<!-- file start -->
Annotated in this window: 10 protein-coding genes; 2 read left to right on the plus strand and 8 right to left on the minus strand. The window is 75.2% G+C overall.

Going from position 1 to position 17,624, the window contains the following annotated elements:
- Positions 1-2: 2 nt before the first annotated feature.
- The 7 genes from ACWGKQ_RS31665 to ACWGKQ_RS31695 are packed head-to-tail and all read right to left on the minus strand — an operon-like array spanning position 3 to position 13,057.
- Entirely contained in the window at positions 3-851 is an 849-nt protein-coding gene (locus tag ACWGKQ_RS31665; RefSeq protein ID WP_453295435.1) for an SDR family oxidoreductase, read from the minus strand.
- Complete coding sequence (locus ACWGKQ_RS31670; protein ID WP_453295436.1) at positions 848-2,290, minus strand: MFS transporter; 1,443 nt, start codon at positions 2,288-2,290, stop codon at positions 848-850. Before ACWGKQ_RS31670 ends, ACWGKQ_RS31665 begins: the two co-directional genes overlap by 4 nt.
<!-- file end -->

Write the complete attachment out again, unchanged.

Annotated in this window: 10 protein-coding genes; 2 read left to right on the plus strand and 8 right to left on the minus strand. The window is 75.2% G+C overall.

Going from position 1 to position 17,624, the window contains the following annotated elements:
- Positions 1-2: 2 nt before the first annotated feature.
- The 7 genes from ACWGKQ_RS31665 to ACWGKQ_RS31695 are packed head-to-tail and all read right to left on the minus strand — an operon-like array spanning position 3 to position 13,057.
- Entirely contained in the window at positions 3-851 is an 849-nt protein-coding gene (locus tag ACWGKQ_RS31665; RefSeq protein ID WP_453295435.1) for an SDR family oxidoreductase, read from the minus strand.
- Complete coding sequence (locus ACWGKQ_RS31670; protein ID WP_453295436.1) at positions 848-2,290, minus strand: MFS transporter; 1,443 nt, start codon at positions 2,288-2,290, stop codon at positions 848-850. Before ACWGKQ_RS31670 ends, ACWGKQ_RS31665 begins: the two co-directional genes overlap by 4 nt.